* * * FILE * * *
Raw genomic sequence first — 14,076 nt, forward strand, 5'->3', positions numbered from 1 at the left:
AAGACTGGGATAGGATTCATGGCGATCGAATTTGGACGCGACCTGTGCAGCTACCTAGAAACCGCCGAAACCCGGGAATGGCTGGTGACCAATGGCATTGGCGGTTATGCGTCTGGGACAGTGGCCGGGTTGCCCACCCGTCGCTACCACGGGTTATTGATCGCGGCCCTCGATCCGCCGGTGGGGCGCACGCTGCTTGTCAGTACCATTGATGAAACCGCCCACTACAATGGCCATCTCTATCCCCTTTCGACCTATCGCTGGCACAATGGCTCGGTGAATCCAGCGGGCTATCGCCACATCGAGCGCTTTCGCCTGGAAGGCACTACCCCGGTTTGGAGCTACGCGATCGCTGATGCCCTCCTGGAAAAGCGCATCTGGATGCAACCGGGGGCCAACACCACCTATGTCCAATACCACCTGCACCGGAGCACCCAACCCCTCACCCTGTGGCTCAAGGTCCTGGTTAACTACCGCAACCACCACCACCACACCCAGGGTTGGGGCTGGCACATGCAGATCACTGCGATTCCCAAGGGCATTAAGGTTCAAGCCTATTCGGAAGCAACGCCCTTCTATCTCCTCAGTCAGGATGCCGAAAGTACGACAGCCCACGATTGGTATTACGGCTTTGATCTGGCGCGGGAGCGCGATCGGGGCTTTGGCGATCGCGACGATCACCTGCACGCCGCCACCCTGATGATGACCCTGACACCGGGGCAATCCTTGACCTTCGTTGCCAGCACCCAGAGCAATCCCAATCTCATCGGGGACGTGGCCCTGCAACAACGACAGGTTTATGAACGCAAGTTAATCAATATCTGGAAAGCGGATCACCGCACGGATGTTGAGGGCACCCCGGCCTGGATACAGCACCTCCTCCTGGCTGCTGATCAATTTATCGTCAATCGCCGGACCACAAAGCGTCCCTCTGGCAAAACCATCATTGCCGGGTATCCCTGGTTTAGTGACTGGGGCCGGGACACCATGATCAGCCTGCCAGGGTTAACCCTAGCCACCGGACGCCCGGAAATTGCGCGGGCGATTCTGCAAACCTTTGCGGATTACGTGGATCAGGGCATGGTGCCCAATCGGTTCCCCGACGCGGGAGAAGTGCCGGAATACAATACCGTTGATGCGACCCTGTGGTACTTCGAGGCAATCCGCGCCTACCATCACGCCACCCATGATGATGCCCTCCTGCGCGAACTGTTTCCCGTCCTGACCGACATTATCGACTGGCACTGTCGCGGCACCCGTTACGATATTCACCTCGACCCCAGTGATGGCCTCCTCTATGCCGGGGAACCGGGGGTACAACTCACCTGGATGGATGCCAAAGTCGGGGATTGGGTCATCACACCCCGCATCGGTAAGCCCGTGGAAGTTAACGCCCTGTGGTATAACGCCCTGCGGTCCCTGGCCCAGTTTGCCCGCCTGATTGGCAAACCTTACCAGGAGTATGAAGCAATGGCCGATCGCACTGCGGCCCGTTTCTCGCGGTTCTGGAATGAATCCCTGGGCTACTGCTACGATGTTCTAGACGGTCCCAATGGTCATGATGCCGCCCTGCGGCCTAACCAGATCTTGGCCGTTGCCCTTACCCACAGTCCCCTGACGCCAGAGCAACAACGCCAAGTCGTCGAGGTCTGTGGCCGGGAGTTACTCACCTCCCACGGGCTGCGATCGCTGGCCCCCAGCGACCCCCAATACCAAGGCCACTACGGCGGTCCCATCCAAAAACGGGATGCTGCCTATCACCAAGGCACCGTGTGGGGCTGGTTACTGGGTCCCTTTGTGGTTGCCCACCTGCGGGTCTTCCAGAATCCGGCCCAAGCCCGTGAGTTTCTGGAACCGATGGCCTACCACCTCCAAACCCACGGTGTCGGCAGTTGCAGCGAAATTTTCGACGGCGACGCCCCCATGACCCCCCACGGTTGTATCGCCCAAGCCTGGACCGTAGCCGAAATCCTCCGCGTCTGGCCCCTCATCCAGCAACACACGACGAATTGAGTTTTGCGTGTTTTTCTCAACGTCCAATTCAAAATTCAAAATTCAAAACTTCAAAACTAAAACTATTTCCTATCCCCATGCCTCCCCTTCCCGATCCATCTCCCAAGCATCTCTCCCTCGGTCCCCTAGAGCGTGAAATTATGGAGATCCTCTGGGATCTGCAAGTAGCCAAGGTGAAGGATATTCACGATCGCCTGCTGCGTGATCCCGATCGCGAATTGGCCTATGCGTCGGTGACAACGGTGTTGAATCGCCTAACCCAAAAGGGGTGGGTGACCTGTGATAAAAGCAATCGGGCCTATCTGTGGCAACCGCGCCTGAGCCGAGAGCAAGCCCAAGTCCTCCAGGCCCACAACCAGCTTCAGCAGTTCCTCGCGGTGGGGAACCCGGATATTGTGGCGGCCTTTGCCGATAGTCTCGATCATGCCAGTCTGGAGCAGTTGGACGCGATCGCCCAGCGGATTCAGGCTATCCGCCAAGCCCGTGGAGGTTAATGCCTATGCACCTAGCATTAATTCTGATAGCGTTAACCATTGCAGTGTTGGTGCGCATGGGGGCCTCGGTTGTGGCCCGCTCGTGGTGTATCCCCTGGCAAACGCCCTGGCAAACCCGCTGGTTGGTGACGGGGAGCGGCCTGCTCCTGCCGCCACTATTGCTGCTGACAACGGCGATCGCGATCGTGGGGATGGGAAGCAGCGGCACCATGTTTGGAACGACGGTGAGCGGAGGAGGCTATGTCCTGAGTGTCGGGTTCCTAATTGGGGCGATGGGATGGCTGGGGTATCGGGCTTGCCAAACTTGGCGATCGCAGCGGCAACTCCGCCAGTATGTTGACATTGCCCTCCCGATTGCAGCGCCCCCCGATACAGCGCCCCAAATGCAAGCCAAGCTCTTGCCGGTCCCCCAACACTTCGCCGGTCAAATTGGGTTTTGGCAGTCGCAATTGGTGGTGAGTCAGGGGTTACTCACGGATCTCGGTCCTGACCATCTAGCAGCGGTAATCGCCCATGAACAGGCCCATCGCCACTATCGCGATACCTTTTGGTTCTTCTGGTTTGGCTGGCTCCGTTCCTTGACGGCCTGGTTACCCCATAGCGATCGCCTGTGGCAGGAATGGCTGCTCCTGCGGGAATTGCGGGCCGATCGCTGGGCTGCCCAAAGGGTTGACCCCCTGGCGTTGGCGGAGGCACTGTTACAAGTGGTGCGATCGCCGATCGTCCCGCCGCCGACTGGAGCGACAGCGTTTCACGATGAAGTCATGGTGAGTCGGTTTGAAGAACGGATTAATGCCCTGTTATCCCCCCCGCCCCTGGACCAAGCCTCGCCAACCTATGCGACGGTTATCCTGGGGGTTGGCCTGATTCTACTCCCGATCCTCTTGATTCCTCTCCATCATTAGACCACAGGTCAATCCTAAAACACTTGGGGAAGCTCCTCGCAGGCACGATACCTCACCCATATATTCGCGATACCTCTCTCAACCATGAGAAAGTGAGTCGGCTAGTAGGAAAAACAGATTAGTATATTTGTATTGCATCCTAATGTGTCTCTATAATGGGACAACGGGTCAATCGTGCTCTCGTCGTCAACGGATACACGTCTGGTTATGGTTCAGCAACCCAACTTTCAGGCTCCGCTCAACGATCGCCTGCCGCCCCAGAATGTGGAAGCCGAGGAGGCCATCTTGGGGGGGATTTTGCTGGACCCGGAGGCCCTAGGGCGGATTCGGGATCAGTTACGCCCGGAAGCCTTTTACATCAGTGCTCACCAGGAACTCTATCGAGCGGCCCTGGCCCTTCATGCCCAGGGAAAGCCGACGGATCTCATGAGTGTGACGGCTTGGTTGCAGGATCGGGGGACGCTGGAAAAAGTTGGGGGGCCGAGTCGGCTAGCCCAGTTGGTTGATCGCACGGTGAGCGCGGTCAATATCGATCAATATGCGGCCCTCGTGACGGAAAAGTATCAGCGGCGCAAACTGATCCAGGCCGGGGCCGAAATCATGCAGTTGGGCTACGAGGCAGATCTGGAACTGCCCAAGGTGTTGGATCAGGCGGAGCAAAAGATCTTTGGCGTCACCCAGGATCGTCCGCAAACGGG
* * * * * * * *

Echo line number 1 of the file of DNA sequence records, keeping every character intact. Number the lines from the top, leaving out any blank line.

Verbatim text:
Raw genomic sequence first — 14,076 nt, forward strand, 5'->3', positions numbered from 1 at the left: